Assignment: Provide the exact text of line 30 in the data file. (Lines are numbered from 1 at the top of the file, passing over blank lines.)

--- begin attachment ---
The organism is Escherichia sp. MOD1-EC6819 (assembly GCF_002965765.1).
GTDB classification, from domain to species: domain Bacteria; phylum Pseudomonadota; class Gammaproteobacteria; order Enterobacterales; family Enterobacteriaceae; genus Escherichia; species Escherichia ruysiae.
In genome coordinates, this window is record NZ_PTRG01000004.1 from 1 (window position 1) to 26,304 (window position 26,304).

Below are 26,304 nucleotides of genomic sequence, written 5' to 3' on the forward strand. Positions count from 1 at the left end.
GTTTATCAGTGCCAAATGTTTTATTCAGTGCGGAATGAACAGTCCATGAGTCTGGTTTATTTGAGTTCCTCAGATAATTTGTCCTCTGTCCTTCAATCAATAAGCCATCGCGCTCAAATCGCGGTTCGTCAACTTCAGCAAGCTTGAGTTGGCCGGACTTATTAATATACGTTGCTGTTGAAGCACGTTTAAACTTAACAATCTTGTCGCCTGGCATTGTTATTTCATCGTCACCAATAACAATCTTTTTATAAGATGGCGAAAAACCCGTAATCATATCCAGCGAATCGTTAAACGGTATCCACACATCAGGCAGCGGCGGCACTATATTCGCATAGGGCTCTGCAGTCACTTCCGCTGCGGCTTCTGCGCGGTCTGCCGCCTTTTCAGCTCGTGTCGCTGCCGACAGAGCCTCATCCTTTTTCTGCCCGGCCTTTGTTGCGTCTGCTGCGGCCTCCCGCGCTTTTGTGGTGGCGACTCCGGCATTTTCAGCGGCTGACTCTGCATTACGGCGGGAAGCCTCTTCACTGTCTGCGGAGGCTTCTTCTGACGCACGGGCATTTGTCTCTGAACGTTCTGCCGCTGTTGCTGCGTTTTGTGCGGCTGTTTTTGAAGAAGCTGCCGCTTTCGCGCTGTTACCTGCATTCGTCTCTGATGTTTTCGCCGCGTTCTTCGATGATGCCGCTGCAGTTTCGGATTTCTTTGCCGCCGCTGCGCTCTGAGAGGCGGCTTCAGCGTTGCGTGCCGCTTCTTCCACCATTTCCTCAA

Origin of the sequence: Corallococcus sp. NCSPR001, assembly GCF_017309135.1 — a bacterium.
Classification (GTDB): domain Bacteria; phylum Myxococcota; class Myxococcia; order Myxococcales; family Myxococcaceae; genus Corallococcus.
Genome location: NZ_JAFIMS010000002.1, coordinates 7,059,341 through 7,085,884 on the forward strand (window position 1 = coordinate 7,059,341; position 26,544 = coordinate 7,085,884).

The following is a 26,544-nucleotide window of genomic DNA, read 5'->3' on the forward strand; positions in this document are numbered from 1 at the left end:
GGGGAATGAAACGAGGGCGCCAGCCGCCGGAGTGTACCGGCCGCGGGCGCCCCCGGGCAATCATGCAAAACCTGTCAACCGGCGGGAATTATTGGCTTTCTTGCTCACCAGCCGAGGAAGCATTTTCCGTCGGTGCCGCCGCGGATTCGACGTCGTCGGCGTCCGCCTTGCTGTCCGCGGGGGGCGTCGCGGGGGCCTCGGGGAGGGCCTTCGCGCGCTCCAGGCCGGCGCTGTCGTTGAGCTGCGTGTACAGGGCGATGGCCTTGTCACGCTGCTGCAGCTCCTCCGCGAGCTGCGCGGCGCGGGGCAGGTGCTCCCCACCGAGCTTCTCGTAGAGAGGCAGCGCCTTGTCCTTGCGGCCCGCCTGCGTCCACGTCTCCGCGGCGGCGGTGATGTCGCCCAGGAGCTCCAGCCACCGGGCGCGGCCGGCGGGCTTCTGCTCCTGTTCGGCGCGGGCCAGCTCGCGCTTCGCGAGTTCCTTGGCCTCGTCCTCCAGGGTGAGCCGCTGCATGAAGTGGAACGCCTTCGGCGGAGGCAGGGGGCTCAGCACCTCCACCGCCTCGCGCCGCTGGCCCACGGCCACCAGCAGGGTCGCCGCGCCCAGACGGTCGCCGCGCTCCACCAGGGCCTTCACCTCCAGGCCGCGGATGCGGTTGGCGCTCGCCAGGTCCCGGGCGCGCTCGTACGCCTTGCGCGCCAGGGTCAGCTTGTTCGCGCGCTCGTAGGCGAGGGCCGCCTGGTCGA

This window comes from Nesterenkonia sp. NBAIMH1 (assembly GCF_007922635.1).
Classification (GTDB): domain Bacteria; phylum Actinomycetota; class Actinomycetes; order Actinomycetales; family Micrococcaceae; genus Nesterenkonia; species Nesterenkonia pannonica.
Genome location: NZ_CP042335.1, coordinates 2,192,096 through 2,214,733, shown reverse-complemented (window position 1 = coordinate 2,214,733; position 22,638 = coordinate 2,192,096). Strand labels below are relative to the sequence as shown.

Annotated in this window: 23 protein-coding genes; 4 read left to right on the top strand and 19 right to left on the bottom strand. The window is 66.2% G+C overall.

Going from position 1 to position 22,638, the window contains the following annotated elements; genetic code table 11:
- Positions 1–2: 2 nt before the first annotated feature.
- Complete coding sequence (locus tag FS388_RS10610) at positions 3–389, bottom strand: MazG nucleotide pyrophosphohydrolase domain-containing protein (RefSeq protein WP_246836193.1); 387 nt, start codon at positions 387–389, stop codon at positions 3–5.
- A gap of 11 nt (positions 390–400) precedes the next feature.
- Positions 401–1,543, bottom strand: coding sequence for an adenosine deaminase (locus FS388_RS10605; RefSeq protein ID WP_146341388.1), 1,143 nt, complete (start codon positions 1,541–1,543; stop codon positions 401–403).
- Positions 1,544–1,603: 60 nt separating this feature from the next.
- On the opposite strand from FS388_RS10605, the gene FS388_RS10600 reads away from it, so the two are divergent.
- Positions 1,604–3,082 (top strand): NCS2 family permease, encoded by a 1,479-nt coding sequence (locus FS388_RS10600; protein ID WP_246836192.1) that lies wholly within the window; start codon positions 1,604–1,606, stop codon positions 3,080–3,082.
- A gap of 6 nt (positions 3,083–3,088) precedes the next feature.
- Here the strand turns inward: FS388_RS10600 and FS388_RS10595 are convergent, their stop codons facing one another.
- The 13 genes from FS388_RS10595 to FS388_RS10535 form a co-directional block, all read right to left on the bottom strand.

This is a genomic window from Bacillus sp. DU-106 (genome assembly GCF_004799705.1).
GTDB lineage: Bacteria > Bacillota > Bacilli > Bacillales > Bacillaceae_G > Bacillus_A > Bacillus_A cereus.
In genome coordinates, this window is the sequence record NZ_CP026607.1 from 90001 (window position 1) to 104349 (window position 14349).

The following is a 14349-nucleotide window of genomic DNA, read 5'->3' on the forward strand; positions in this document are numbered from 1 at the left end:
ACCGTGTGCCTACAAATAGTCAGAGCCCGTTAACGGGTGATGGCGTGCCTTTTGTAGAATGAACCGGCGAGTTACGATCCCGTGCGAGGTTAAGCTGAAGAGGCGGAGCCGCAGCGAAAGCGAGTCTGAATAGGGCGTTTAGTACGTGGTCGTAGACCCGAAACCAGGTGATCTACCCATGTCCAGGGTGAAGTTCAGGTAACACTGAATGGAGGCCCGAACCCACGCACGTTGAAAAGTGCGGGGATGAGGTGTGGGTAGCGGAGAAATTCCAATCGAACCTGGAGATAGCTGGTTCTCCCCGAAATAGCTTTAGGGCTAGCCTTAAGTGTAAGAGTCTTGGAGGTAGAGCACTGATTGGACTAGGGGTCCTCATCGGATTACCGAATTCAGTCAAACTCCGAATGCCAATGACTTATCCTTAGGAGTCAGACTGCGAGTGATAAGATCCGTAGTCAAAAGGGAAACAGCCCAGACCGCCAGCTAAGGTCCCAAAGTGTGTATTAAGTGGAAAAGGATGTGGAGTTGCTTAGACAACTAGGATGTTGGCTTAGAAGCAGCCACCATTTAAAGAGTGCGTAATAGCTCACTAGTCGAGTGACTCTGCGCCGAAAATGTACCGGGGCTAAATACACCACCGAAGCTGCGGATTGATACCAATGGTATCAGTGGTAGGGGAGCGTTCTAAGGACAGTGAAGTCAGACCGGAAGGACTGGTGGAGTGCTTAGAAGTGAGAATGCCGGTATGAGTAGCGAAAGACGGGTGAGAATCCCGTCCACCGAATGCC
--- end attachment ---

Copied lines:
ACCGTGTGCCTACAAATAGTCAGAGCCCGTTAACGGGTGATGGCGTGCCTTTTGTAGAATGAACCGGCGAGTTACGATCCCGTGCGAGGTTAAGCTGAAGAGGCGGAGCCGCAGCGAAAGCGAGTCTGAATAGGGCGTTTAGTACGTGGTCGTAGACCCGAAACCAGGTGATCTACCCATGTCCAGGGTGAAGTTCAGGTAACACTGAATGGAGGCCCGAACCCACGCACGTTGAAAAGTGCGGGGATGAGGTGTGGGTAGCGGAGAAATTCCAATCGAACCTGGAGATAGCTGGTTCTCCCCGAAATAGCTTTAGGGCTAGCCTTAAGTGTAAGAGTCTTGGAGGTAGAGCACTGATTGGACTAGGGGTCCTCATCGGATTACCGAATTCAGTCAAACTCCGAATGCCAATGACTTATCCTTAGGAGTCAGACTGCGAGTGATAAGATCCGTAGTCAAAAGGGAAACAGCCCAGACCGCCAGCTAAGGTCCCAAAGTGTGTATTAAGTGGAAAAGGATGTGGAGTTGCTTAGACAACTAGGATGTTGGCTTAGAAGCAGCCACCATTTAAAGAGTGCGTAATAGCTCACTAGTCGAGTGACTCTGCGCCGAAAATGTACCGGGGCTAAATACACCACCGAAGCTGCGGATTGATACCAATGGTATCAGTGGTAGGGGAGCGTTCTAAGGACAGTGAAGTCAGACCGGAAGGACTGGTGGAGTGCTTAGAAGTGAGAATGCCGGTATGAGTAGCGAAAGACGGGTGAGAATCCCGTCCACCGAATGCC